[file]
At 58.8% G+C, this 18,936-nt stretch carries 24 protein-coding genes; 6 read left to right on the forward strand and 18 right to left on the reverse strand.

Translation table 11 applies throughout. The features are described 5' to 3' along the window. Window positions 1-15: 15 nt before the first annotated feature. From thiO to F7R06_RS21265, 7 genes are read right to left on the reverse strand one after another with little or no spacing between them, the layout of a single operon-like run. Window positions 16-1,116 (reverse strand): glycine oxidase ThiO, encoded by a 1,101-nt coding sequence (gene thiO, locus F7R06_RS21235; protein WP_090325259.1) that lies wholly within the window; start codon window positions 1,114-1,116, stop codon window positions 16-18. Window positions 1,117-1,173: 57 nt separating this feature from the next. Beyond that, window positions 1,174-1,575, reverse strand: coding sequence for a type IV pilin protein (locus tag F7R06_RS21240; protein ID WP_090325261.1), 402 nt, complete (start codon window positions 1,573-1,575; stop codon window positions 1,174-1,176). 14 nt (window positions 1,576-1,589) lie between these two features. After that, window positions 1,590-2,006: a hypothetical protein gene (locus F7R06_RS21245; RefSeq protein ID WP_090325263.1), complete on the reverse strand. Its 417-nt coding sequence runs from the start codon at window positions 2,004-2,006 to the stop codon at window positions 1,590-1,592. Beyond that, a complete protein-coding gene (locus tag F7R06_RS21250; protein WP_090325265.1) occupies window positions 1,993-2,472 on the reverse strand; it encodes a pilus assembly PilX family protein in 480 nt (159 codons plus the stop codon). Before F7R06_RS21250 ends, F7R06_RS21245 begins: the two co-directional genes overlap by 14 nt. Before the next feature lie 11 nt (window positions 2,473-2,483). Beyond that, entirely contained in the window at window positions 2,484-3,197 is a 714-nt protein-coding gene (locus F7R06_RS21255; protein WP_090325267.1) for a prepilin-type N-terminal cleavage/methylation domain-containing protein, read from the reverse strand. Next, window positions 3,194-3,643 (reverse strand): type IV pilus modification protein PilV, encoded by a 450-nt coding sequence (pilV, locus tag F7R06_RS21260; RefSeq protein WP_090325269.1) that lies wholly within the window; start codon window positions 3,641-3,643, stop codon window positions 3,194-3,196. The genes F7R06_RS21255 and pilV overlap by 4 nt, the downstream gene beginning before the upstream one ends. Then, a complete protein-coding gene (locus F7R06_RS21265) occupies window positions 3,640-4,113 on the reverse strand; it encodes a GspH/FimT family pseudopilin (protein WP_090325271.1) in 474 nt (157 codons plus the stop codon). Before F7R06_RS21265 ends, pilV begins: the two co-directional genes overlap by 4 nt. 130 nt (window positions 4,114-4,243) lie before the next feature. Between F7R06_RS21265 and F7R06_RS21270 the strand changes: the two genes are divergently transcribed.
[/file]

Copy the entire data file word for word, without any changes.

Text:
At 58.8% G+C, this 18,936-nt stretch carries 24 protein-coding genes; 6 read left to right on the forward strand and 18 right to left on the reverse strand.

Translation table 11 applies throughout. The features are described 5' to 3' along the window. Window positions 1-15: 15 nt before the first annotated feature. From thiO to F7R06_RS21265, 7 genes are read right to left on the reverse strand one after another with little or no spacing between them, the layout of a single operon-like run. Window positions 16-1,116 (reverse strand): glycine oxidase ThiO, encoded by a 1,101-nt coding sequence (gene thiO, locus F7R06_RS21235; protein WP_090325259.1) that lies wholly within the window; start codon window positions 1,114-1,116, stop codon window positions 16-18. Window positions 1,117-1,173: 57 nt separating this feature from the next. Beyond that, window positions 1,174-1,575, reverse strand: coding sequence for a type IV pilin protein (locus tag F7R06_RS21240; protein ID WP_090325261.1), 402 nt, complete (start codon window positions 1,573-1,575; stop codon window positions 1,174-1,176). 14 nt (window positions 1,576-1,589) lie between these two features. After that, window positions 1,590-2,006: a hypothetical protein gene (locus F7R06_RS21245; RefSeq protein ID WP_090325263.1), complete on the reverse strand. Its 417-nt coding sequence runs from the start codon at window positions 2,004-2,006 to the stop codon at window positions 1,590-1,592. Beyond that, a complete protein-coding gene (locus tag F7R06_RS21250; protein WP_090325265.1) occupies window positions 1,993-2,472 on the reverse strand; it encodes a pilus assembly PilX family protein in 480 nt (159 codons plus the stop codon). Before F7R06_RS21250 ends, F7R06_RS21245 begins: the two co-directional genes overlap by 14 nt. Before the next feature lie 11 nt (window positions 2,473-2,483). Beyond that, entirely contained in the window at window positions 2,484-3,197 is a 714-nt protein-coding gene (locus F7R06_RS21255; protein WP_090325267.1) for a prepilin-type N-terminal cleavage/methylation domain-containing protein, read from the reverse strand. Next, window positions 3,194-3,643 (reverse strand): type IV pilus modification protein PilV, encoded by a 450-nt coding sequence (pilV, locus tag F7R06_RS21260; RefSeq protein WP_090325269.1) that lies wholly within the window; start codon window positions 3,641-3,643, stop codon window positions 3,194-3,196. The genes F7R06_RS21255 and pilV overlap by 4 nt, the downstream gene beginning before the upstream one ends. Then, a complete protein-coding gene (locus F7R06_RS21265) occupies window positions 3,640-4,113 on the reverse strand; it encodes a GspH/FimT family pseudopilin (protein WP_090325271.1) in 474 nt (157 codons plus the stop codon). Before F7R06_RS21265 ends, pilV begins: the two co-directional genes overlap by 4 nt. 130 nt (window positions 4,114-4,243) lie before the next feature. Between F7R06_RS21265 and F7R06_RS21270 the strand changes: the two genes are divergently transcribed.